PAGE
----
Life insurance comes in a lot of shapes and forms. The various types of life insurance policies are usually divided into two main categories: term life insurance and permanent life insurance.
Term life insurance coverage lasts a given period of time, between 10 and 30 years. After this, your coverage expires and you must find more coverage. Term life insurance policies can be converted into permanent life policies with the help of the term conversion rider which is offered by most insurers.
Permanent life insurance is coverage that lasts for your entire life or until you reach the maximum age under the terms of the policy. Typically, this maximum policy age is 95, 101, or 121 years of age. On top of the lifelong coverage they offer, these types of life policies offer cash value accumulation over time, which is grown from the premiums you pay into the policy and able to be borrowed against on a tax-free basis.
Cash value can be accumulated in many ways, and as a result, there are many forms of permanent life insurance. One of these types is the indexed universal life policy.
What is Indexed Universal Life Insurance?
An indexed Universal life insurance policy is a form of permanent life insurance that has a cash value benefit derived from the market performance. The cash value of indexed policies grows based on the performance of a market index such as the DJIA or S&P 500.
Indexed universal life insurance is literally the combination of an indexed life and universal life policy.
Cash Value Accumulation – Indexed
Indexed life insurance policies grow in relation to a market index. Can include any number of market indices, depending on what the company offers.
Flexibility of Premiums, Death Benefit – Universal
Universal life insurance policies allow policyholders to vary how they pay their premiums, what their death benefit is, and as a result, how much cash value they accumulate with their policy. This works like this:
Say you want to pay less in premiums for the next few months because you are moving and expect extra expenses. You change your monthly premium from $600 to $100 and use your cash value you have already accumulated to pay for the premiums for those months. As a result, there is less money going into your account, and less is invested in the market. Over time, this can be used to gain far more cash value, provided you pay in extra money in good times.
On top of this, you can change your death benefit as needed, which will also change your premiums.
Combining Them – Indexed Universal
Indexed universal life insurance policies take the security of indexed policies when it comes to cash value accumulation and hedging against risk, and combine it with the flexibility of universal life insurance when it comes to the way you pay premiums, receive death benefits, and accumulate cash value. This makes for a very user friendly indexed fund combined with the financial protection of life insurance.
How Does Cash Value Accumulation Work on Indexed Universal Life Insurance Policies?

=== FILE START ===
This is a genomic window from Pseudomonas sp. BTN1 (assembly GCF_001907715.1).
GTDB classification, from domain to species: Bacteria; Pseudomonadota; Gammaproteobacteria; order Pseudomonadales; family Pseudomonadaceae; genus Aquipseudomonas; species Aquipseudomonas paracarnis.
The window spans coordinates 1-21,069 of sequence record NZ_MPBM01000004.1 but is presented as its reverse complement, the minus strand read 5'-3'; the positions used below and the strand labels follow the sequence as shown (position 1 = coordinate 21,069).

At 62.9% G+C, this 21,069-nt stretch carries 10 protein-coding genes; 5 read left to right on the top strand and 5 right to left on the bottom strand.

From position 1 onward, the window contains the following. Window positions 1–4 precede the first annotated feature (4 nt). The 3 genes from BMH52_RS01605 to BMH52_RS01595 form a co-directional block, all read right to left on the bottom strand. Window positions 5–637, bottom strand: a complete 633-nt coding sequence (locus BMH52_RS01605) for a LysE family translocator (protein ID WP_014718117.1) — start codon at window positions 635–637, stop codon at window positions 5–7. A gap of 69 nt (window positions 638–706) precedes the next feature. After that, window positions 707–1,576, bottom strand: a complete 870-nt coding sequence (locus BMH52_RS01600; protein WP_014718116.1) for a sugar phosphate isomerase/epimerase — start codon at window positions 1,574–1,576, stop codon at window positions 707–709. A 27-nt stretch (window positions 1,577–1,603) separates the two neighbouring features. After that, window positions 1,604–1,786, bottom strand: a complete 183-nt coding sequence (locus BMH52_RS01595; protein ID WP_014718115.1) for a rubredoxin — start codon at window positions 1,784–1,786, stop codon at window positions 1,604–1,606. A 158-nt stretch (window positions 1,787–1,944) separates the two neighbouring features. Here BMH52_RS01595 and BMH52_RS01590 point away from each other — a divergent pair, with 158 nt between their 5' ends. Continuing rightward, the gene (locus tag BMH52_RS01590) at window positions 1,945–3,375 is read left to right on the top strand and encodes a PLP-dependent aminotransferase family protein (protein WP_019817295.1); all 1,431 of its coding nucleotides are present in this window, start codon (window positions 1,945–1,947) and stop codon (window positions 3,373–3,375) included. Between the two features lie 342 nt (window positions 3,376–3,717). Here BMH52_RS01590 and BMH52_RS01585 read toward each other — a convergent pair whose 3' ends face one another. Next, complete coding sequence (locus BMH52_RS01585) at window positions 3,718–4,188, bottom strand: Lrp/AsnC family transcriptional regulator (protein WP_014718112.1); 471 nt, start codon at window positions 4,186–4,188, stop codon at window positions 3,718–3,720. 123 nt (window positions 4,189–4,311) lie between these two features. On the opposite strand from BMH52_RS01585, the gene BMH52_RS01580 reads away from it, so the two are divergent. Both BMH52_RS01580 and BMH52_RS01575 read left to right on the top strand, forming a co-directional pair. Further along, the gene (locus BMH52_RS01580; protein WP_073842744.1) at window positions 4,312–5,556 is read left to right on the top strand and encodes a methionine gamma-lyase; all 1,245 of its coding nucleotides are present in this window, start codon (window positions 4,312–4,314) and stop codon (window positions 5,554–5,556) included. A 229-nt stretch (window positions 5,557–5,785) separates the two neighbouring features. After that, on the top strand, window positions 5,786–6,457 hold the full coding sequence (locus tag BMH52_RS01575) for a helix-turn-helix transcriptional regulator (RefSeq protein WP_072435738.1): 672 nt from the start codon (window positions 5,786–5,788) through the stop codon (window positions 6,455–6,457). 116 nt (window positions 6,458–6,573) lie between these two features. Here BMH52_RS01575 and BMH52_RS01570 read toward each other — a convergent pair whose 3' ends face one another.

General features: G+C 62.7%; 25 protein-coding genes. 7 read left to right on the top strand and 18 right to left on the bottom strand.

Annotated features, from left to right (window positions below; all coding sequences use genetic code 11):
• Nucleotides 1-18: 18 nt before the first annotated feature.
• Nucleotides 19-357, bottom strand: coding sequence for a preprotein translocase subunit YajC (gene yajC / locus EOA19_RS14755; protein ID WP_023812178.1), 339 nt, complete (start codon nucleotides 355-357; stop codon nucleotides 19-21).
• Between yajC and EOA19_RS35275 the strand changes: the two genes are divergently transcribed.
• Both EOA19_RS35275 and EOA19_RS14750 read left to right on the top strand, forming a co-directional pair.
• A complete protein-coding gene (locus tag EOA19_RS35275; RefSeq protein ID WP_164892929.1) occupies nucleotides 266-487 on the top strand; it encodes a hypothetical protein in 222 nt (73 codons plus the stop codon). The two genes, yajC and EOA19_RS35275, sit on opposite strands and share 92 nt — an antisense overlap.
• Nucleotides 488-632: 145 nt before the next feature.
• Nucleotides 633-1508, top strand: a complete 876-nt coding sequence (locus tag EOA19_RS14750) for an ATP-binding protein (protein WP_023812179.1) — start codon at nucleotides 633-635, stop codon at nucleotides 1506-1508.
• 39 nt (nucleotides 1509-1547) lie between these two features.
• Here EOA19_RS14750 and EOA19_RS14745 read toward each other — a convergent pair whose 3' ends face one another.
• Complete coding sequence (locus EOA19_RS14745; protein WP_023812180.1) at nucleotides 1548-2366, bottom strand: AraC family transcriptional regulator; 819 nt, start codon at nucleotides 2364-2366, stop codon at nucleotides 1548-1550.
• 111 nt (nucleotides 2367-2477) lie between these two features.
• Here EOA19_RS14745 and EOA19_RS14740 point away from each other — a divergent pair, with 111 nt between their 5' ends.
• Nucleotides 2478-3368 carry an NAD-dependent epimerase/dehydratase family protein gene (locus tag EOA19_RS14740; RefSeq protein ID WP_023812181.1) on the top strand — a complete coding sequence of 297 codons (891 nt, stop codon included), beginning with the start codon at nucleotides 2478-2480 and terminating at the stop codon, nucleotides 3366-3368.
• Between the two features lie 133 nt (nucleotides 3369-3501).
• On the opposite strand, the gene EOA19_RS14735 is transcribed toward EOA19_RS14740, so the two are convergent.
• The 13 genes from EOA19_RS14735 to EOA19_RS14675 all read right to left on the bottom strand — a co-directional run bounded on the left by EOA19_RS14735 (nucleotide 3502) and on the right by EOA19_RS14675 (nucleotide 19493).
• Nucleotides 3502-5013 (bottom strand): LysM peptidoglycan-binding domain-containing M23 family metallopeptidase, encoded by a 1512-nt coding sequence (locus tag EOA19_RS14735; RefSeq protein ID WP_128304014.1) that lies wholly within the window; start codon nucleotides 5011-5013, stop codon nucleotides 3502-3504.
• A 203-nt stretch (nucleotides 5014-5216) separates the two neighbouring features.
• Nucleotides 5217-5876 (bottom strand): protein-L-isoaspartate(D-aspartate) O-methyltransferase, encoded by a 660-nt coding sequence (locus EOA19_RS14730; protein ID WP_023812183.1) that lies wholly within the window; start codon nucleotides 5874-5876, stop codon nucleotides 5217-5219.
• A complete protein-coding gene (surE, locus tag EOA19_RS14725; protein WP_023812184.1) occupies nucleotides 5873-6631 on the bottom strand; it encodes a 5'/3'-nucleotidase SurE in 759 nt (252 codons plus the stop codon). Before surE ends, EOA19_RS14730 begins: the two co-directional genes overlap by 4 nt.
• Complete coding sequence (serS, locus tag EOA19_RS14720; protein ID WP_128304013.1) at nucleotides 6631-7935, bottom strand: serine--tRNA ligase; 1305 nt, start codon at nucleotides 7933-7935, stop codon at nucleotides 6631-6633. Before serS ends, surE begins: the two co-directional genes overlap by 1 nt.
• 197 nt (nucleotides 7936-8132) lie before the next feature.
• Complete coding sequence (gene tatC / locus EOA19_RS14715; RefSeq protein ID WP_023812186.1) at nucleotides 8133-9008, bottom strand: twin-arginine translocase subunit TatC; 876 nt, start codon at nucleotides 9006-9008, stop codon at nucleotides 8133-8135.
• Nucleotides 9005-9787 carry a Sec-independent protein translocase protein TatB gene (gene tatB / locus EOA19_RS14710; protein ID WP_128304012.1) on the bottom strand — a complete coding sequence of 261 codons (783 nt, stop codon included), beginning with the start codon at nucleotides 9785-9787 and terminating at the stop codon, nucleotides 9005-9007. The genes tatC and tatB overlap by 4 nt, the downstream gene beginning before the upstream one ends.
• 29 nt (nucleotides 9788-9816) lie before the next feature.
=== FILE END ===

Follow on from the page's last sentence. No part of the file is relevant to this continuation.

To protect policyholders, most indexed universal policies have a minimum amount that you can earn to protect you against serious losses in the event of a market downturn. This minimum return on indexed universal policies is usually set to 0%.
The upside of your cash value gains depends entirely on the market performance. In good years, like we have seen over the last decade, indices can grow dramatically. In down years, you are protected by the minimum 0% gain.
Because the life insurance company is taking the risk of investing your premiums combined with a large collection of others’ premiums, some companies do have a maximum amount of returns that you can make on indexed universal life policies.
How are Funds Allocated with Indexed Universal Life Insurance Policies?
So how is interest calculated in credited? First you pay your premium for the policy. That premium goes into a basic interest strategy. It is this basic interest strategy which hold on to the premiums in order to fund one year of your insurance costs and your policy charges. From that money the remaining premiums are put into different segments.
The segments can be a combination of fixed strategies or indexed strategies which you choose for a specific amount of time. That amount of time is referred to as a segment term. The segment term ranges between 1 year, 5 years, or six years depending on the strategy chosen. Once that strategy is put into effect the money cannot be redirected until that segment term is over. Once that segment term ends the money is placed back into the basic interest strategy. Then, new premiums are placed into another basic interest strategy and that process continues once again.
An index strategy Works based on the participation rate
If for example the S&P 500 increased by 10% from the beginning of a segment term until the end and the participation rate of that policy with 85%, the amount of Interest credited back to the policy is 8.5% because that equals 10%, the total performance, times the participation rate of 85%.
Remember that most companies also have a cap or a limit on how much you can make. The limit you have is going to be based on the strategy and the limit can actually be increased at the beginning of every segment term.
For example you might have a cap rate of 12.5%. The S&P 500 increased by 17% during your segment term with a participation rate of 100%. If that is the case the amount of Interest return to your policy is 12.5% because at a participation rate of 100% the interest you receive has to be equal to or lesser than the cap which is 12.5%.
Borrowing Against Cash Value with Indexed Universal Life Insurance